“I just want to take it one fight at a time, stack up the wins and see where it goes. Let’s see what the future brings.”
This weekend brings a major test in the form of Smith, a battle-hardened 30-year-old with 45 fights under his belt who rocketed up the rankings with three stoppage wins in four months last year to establish himself as a new threat in the light heavyweight division.
After Jones did away with Gustafsson in December, he opted to make a hasty return to the cage and it was Smith who was tabbed to face him in the main event at UFC 235 in March, where he was largely unable to pull the trigger and ultimately landed on the wrong side of a lopsided decision.
“It’s been too long between fights so, for me, I just want to stack up fights, stack up wins and get back at it,” reiterated Gustafsson as the conversation shifted to this weekend’s meeting with Smith. “I’m not in a hurry, I’m not stressed — just take it one fight at a time and do my best to win every fight. I actually wanted to fight much earlier than this, but I got this fight and I’m very excited for it. I can’t wait to fight Anthony Smith. I know he’s wanted to fight me for a long time.
“I see me beating him in every distance, in every situation,” he continued, offering his general assessment of how this weekend’s main event will play out. “He’s a very dangerous guy and he comes with a lot of power. He comes hard and fast with his attacks, but I’ve seen a couple of his fights and he gets tired after a couple rounds. In the third, fourth round, he gets a little sloppy and tired, so I’m going to outwork him, basically.
“He’s a great fighter and tough fighter — he brings a lot of power to the table, so I have to be ready, stick to my game and work what I’m supposed to do.”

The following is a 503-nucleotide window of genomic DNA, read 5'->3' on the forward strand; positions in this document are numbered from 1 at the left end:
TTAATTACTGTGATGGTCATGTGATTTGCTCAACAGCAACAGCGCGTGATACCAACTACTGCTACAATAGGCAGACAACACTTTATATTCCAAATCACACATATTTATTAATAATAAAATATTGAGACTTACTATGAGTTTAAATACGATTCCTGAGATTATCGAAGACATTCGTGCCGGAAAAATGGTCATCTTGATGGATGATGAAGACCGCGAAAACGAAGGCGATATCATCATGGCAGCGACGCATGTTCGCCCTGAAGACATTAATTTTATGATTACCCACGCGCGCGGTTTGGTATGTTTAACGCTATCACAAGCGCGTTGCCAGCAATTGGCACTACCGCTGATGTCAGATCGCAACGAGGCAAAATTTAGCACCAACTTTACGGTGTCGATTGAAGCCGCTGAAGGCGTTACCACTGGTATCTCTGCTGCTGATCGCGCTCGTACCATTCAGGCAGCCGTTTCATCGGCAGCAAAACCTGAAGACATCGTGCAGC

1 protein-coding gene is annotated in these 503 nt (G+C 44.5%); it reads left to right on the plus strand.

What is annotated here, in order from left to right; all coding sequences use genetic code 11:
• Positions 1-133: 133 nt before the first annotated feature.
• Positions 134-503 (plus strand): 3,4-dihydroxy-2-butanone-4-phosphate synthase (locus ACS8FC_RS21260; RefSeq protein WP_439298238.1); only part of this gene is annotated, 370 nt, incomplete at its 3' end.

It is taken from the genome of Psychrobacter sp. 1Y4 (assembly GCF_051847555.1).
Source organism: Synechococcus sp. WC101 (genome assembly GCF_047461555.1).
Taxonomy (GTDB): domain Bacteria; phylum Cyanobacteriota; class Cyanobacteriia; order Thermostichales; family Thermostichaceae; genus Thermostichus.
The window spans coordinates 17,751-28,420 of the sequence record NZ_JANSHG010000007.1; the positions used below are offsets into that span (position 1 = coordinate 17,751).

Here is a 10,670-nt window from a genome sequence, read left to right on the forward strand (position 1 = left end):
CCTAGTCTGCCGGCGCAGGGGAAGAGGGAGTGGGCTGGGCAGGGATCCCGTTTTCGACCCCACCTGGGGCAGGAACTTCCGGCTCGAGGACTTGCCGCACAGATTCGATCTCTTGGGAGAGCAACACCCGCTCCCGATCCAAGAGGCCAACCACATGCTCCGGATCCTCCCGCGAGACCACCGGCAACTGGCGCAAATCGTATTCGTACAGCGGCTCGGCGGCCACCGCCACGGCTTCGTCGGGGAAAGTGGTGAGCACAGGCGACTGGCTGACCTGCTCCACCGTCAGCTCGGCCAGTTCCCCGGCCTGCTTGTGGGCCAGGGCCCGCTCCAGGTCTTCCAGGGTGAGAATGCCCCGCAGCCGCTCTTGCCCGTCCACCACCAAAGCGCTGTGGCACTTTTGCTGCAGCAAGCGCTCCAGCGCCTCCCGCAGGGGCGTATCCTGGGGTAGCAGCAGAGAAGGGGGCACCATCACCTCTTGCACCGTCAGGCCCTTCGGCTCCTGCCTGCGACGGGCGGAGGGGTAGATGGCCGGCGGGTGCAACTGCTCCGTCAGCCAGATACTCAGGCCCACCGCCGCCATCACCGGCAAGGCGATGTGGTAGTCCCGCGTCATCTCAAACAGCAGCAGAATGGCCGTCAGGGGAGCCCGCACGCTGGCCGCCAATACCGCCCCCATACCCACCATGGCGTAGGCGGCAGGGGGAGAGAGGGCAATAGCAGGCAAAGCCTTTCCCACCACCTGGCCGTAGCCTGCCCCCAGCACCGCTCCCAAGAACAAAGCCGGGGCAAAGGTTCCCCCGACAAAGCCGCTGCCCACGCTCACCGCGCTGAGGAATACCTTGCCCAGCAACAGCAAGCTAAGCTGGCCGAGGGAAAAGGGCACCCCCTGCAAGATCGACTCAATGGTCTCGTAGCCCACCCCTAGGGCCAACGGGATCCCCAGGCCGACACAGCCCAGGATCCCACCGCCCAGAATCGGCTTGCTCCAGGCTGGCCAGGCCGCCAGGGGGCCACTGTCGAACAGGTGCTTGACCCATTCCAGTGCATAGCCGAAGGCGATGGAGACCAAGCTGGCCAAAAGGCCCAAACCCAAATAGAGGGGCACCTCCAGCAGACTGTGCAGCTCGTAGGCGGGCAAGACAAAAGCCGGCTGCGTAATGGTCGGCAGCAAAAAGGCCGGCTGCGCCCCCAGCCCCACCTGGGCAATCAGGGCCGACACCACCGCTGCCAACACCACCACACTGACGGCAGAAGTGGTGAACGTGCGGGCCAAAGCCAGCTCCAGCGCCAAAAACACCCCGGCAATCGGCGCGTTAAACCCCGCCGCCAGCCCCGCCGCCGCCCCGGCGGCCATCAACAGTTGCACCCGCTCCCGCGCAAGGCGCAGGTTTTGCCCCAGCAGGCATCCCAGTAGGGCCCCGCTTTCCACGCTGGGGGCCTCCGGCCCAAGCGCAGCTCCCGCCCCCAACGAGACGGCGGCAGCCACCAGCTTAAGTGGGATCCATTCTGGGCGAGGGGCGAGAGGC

It’s fitting that this next stage of Gustafsson’s career is taking place at home in Stockholm, because as much as his first encounter with Jones at UFC 165 was the night his professional career changed dramatically for the first time, it was inside the same arena where he’ll compete this weekend that everything really started trending in that direction.
Positioned opposite Thiago Silva in the main event of the first UFC fight card in the Scandinavian nation, Gustafsson walked to the Octagon amidst a raucous ovation before outworking the dangerous Brazilian.
This weekend, seven years and a handful of weeks later, he’ll look to do the same against Smith and there is no place he would rather do it than at home at the Ericsson Globe.
“It means a lot. It means everything to me in my career,” Gustafsson said of competing in Stockholm, where he’ll fight alongside several teammates this weekend. “This is by far the best arena and I love this arena — you hear the crowd, they surround you and it’s a great arena to compete in. I get good vibes from it and being home and having my friends and family here is great.
“It’s not just me fighting, either, so it’s a great feeling. We’re a strong team and it’s a great feeling to have — sharing the dressing room and having fun.
“It’s always a highlight of my career to fight in my hometown and fighting a great fighter, a good guy who comes to fight; it’s going to be very entertaining. It’s a perfect matchup and a good challenge for me here in Stockholm.”